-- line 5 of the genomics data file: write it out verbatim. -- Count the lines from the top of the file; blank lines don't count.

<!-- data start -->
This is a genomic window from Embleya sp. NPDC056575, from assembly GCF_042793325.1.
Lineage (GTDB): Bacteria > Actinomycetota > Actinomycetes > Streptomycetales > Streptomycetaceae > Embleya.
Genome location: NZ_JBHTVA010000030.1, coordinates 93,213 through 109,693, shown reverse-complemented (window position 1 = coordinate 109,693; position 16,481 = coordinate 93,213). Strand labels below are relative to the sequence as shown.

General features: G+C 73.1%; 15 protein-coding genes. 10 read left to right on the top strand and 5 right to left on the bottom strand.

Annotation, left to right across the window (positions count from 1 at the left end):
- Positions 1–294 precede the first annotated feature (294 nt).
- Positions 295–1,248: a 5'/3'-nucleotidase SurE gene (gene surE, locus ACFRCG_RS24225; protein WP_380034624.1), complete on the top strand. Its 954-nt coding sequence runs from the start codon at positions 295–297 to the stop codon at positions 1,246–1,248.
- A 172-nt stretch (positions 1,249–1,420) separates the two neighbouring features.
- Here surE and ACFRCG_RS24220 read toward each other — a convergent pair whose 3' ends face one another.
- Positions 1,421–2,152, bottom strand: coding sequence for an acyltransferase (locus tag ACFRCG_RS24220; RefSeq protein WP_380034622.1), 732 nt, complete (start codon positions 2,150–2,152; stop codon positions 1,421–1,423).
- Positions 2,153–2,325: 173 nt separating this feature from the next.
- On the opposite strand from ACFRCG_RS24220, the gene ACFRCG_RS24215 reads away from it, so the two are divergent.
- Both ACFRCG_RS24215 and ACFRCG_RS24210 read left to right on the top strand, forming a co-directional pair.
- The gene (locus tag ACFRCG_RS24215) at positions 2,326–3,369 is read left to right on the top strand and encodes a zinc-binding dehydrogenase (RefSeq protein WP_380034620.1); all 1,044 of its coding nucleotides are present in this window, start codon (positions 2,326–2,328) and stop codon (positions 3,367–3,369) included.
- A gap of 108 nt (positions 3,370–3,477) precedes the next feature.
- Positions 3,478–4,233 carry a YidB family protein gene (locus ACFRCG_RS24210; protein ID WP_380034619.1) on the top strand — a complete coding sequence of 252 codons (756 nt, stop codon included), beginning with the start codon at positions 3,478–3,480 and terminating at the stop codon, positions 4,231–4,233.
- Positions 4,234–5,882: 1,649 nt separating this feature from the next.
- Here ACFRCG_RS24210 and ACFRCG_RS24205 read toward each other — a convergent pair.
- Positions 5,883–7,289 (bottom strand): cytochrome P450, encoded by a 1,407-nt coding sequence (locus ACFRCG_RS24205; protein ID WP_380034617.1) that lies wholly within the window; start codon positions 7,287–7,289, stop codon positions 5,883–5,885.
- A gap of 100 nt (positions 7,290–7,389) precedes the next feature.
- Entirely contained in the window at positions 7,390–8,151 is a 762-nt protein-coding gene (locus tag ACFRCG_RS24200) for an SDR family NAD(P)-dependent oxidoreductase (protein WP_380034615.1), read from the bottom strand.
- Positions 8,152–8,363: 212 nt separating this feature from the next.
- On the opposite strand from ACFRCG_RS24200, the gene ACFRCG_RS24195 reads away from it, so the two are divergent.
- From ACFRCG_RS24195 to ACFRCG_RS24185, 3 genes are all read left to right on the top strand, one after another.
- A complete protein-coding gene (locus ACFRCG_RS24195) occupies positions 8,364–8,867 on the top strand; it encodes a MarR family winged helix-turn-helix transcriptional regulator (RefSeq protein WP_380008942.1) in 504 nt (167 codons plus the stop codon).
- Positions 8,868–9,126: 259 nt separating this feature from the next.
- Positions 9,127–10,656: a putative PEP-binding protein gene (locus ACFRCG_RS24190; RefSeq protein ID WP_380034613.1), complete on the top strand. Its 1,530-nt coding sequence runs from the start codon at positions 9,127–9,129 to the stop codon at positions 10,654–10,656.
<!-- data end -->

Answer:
Annotation, left to right across the window (positions count from 1 at the left end):